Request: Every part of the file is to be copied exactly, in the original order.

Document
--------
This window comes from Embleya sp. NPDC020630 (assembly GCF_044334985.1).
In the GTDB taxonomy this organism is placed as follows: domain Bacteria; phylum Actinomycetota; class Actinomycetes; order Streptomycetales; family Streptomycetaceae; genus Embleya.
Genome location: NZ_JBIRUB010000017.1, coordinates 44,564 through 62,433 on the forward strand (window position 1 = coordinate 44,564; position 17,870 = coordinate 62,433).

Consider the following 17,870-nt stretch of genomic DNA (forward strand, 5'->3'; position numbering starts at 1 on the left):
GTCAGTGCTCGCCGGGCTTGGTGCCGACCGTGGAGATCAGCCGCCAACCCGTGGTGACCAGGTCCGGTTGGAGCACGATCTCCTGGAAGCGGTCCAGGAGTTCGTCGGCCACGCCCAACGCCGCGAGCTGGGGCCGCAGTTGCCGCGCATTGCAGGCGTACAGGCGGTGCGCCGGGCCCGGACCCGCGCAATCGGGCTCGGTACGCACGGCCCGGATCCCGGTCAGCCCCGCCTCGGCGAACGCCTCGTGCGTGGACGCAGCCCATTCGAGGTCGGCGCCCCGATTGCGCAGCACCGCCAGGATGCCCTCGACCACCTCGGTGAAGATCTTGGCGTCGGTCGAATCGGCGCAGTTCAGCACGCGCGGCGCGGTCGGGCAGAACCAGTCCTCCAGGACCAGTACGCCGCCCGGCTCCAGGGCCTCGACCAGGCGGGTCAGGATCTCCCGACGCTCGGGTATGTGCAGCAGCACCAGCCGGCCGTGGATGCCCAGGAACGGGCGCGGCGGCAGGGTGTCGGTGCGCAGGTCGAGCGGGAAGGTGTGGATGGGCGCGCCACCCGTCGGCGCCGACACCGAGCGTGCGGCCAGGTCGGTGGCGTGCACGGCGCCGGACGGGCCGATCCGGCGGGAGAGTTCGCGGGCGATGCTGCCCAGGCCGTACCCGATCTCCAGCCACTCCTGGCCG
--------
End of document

This window comes from Embleya sp. NPDC020630 (assembly GCF_044334985.1).
In the GTDB taxonomy this organism is placed as follows: domain Bacteria; phylum Actinomycetota; class Actinomycetes; order Streptomycetales; family Streptomycetaceae; genus Embleya.
Genome location: NZ_JBIRUB010000017.1, coordinates 44,564 through 62,433 on the forward strand (window position 1 = coordinate 44,564; position 17,870 = coordinate 62,433).

Consider the following 17,870-nt stretch of genomic DNA (forward strand, 5'->3'; position numbering starts at 1 on the left):
GTCAGTGCTCGCCGGGCTTGGTGCCGACCGTGGAGATCAGCCGCCAACCCGTGGTGACCAGGTCCGGTTGGAGCACGATCTCCTGGAAGCGGTCCAGGAGTTCGTCGGCCACGCCCAACGCCGCGAGCTGGGGCCGCAGTTGCCGCGCATTGCAGGCGTACAGGCGGTGCGCCGGGCCCGGACCCGCGCAATCGGGCTCGGTACGCACGGCCCGGATCCCGGTCAGCCCCGCCTCGGCGAACGCCTCGTGCGTGGACGCAGCCCATTCGAGGTCGGCGCCCCGATTGCGCAGCACCGCCAGGATGCCCTCGACCACCTCGGTGAAGATCTTGGCGTCGGTCGAATCGGCGCAGTTCAGCACGCGCGGCGCGGTCGGGCAGAACCAGTCCTCCAGGACCAGTACGCCGCCCGGCTCCAGGGCCTCGACCAGGCGGGTCAGGATCTCCCGACGCTCGGGTATGTGCAGCAGCACCAGCCGGCCGTGGATGCCCAGGAACGGGCGCGGCGGCAGGGTGTCGGTGCGCAGGTCGAGCGGGAAGGTGTGGATGGGCGCGCCACCCGTCGGCGCCGACACCGAGCGTGCGGCCAGGTCGGTGGCGTGCACGGCGCCGGACGGGCCGATCCGGCGGGAGAGTTCGCGGGCGATGCTGCCCAGGCCGTACCCGATCTCCAGCCACTCCTGGCCG